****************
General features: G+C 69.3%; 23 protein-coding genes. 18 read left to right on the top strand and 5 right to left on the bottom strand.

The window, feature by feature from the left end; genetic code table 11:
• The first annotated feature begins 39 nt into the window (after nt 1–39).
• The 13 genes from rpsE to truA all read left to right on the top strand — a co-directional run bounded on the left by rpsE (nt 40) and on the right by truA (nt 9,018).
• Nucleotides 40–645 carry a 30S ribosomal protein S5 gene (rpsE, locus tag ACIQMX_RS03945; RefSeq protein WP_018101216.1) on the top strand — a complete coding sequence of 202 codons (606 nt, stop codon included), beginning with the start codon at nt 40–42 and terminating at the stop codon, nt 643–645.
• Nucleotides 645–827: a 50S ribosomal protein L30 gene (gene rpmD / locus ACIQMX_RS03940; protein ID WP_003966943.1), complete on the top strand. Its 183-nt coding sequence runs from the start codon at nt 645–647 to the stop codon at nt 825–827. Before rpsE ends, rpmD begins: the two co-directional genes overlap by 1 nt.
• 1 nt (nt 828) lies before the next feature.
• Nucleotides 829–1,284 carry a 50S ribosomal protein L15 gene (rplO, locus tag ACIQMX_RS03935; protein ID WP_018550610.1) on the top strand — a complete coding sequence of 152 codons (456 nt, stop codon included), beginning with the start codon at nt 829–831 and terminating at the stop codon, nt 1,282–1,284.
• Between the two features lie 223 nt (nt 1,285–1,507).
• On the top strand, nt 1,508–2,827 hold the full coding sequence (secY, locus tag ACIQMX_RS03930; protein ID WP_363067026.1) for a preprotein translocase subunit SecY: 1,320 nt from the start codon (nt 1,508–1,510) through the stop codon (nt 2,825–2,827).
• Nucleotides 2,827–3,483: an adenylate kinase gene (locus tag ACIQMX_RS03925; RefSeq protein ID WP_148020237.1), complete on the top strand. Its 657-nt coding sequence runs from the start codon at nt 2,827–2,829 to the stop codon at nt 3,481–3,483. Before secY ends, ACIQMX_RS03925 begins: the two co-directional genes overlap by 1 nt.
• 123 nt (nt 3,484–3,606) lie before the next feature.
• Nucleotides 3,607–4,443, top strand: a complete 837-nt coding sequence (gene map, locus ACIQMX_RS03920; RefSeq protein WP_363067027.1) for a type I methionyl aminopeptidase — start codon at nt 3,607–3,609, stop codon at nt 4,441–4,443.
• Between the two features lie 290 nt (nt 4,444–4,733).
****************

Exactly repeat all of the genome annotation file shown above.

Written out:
General features: G+C 69.3%; 23 protein-coding genes. 18 read left to right on the top strand and 5 right to left on the bottom strand.

The window, feature by feature from the left end; genetic code table 11:
• The first annotated feature begins 39 nt into the window (after nt 1–39).
• The 13 genes from rpsE to truA all read left to right on the top strand — a co-directional run bounded on the left by rpsE (nt 40) and on the right by truA (nt 9,018).
• Nucleotides 40–645 carry a 30S ribosomal protein S5 gene (rpsE, locus tag ACIQMX_RS03945; RefSeq protein WP_018101216.1) on the top strand — a complete coding sequence of 202 codons (606 nt, stop codon included), beginning with the start codon at nt 40–42 and terminating at the stop codon, nt 643–645.
• Nucleotides 645–827: a 50S ribosomal protein L30 gene (gene rpmD / locus ACIQMX_RS03940; protein ID WP_003966943.1), complete on the top strand. Its 183-nt coding sequence runs from the start codon at nt 645–647 to the stop codon at nt 825–827. Before rpsE ends, rpmD begins: the two co-directional genes overlap by 1 nt.
• 1 nt (nt 828) lies before the next feature.
• Nucleotides 829–1,284 carry a 50S ribosomal protein L15 gene (rplO, locus tag ACIQMX_RS03935; protein ID WP_018550610.1) on the top strand — a complete coding sequence of 152 codons (456 nt, stop codon included), beginning with the start codon at nt 829–831 and terminating at the stop codon, nt 1,282–1,284.
• Between the two features lie 223 nt (nt 1,285–1,507).
• On the top strand, nt 1,508–2,827 hold the full coding sequence (secY, locus tag ACIQMX_RS03930; protein ID WP_363067026.1) for a preprotein translocase subunit SecY: 1,320 nt from the start codon (nt 1,508–1,510) through the stop codon (nt 2,825–2,827).
• Nucleotides 2,827–3,483: an adenylate kinase gene (locus tag ACIQMX_RS03925; RefSeq protein ID WP_148020237.1), complete on the top strand. Its 657-nt coding sequence runs from the start codon at nt 2,827–2,829 to the stop codon at nt 3,481–3,483. Before secY ends, ACIQMX_RS03925 begins: the two co-directional genes overlap by 1 nt.
• 123 nt (nt 3,484–3,606) lie before the next feature.
• Nucleotides 3,607–4,443, top strand: a complete 837-nt coding sequence (gene map, locus ACIQMX_RS03920; RefSeq protein WP_363067027.1) for a type I methionyl aminopeptidase — start codon at nt 3,607–3,609, stop codon at nt 4,441–4,443.
• Between the two features lie 290 nt (nt 4,444–4,733).